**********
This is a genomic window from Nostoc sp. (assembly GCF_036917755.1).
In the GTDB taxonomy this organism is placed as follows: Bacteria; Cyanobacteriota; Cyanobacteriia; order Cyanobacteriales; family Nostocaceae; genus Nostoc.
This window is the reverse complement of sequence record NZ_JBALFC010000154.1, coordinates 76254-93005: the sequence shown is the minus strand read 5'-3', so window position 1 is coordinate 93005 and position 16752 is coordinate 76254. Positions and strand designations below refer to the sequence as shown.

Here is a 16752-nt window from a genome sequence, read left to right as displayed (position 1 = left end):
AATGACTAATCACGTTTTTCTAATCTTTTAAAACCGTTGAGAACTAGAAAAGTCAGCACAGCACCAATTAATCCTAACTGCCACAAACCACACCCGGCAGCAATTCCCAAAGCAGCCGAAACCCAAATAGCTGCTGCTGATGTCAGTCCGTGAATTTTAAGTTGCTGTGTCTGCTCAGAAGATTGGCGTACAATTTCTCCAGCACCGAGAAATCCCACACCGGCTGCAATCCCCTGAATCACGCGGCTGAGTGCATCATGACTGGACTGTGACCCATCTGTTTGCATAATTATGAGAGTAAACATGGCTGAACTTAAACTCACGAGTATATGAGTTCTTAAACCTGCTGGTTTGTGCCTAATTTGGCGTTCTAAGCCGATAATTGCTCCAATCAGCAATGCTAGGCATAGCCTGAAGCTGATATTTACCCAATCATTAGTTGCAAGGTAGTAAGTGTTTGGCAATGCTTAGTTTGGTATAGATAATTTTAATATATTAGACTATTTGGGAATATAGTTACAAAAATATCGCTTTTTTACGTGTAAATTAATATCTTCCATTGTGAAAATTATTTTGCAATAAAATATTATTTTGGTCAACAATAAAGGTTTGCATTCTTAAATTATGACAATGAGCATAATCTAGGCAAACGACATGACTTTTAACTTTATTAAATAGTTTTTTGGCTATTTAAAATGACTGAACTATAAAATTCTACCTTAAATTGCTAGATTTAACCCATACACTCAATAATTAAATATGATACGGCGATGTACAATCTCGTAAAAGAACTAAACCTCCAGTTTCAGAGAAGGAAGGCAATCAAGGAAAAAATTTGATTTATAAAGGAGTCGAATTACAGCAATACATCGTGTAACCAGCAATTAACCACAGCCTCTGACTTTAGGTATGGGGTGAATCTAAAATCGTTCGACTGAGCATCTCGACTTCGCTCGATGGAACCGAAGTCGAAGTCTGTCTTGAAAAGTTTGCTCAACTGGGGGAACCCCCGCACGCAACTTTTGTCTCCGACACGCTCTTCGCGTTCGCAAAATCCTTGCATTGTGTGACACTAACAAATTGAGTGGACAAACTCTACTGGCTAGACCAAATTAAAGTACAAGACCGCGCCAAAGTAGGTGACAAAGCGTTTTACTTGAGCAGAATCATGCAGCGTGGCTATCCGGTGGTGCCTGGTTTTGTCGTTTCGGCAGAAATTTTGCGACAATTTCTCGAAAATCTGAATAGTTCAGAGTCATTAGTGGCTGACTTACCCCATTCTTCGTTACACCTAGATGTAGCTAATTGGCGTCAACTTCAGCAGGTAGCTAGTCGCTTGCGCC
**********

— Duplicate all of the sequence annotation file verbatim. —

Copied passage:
This is a genomic window from Nostoc sp. (assembly GCF_036917755.1).
In the GTDB taxonomy this organism is placed as follows: Bacteria; Cyanobacteriota; Cyanobacteriia; order Cyanobacteriales; family Nostocaceae; genus Nostoc.
This window is the reverse complement of sequence record NZ_JBALFC010000154.1, coordinates 76254-93005: the sequence shown is the minus strand read 5'-3', so window position 1 is coordinate 93005 and position 16752 is coordinate 76254. Positions and strand designations below refer to the sequence as shown.

Here is a 16752-nt window from a genome sequence, read left to right as displayed (position 1 = left end):
AATGACTAATCACGTTTTTCTAATCTTTTAAAACCGTTGAGAACTAGAAAAGTCAGCACAGCACCAATTAATCCTAACTGCCACAAACCACACCCGGCAGCAATTCCCAAAGCAGCCGAAACCCAAATAGCTGCTGCTGATGTCAGTCCGTGAATTTTAAGTTGCTGTGTCTGCTCAGAAGATTGGCGTACAATTTCTCCAGCACCGAGAAATCCCACACCGGCTGCAATCCCCTGAATCACGCGGCTGAGTGCATCATGACTGGACTGTGACCCATCTGTTTGCATAATTATGAGAGTAAACATGGCTGAACTTAAACTCACGAGTATATGAGTTCTTAAACCTGCTGGTTTGTGCCTAATTTGGCGTTCTAAGCCGATAATTGCTCCAATCAGCAATGCTAGGCATAGCCTGAAGCTGATATTTACCCAATCATTAGTTGCAAGGTAGTAAGTGTTTGGCAATGCTTAGTTTGGTATAGATAATTTTAATATATTAGACTATTTGGGAATATAGTTACAAAAATATCGCTTTTTTACGTGTAAATTAATATCTTCCATTGTGAAAATTATTTTGCAATAAAATATTATTTTGGTCAACAATAAAGGTTTGCATTCTTAAATTATGACAATGAGCATAATCTAGGCAAACGACATGACTTTTAACTTTATTAAATAGTTTTTTGGCTATTTAAAATGACTGAACTATAAAATTCTACCTTAAATTGCTAGATTTAACCCATACACTCAATAATTAAATATGATACGGCGATGTACAATCTCGTAAAAGAACTAAACCTCCAGTTTCAGAGAAGGAAGGCAATCAAGGAAAAAATTTGATTTATAAAGGAGTCGAATTACAGCAATACATCGTGTAACCAGCAATTAACCACAGCCTCTGACTTTAGGTATGGGGTGAATCTAAAATCGTTCGACTGAGCATCTCGACTTCGCTCGATGGAACCGAAGTCGAAGTCTGTCTTGAAAAGTTTGCTCAACTGGGGGAACCCCCGCACGCAACTTTTGTCTCCGACACGCTCTTCGCGTTCGCAAAATCCTTGCATTGTGTGACACTAACAAATTGAGTGGACAAACTCTACTGGCTAGACCAAATTAAAGTACAAGACCGCGCCAAAGTAGGTGACAAAGCGTTTTACTTGAGCAGAATCATGCAGCGTGGCTATCCGGTGGTGCCTGGTTTTGTCGTTTCGGCAGAAATTTTGCGACAATTTCTCGAAAATCTGAATAGTTCAGAGTCATTAGTGGCTGACTTACCCCATTCTTCGTTACACCTAGATGTAGCTAATTGGCGTCAACTTCAGCAGGTAGCTAGTCGCTTGCGCC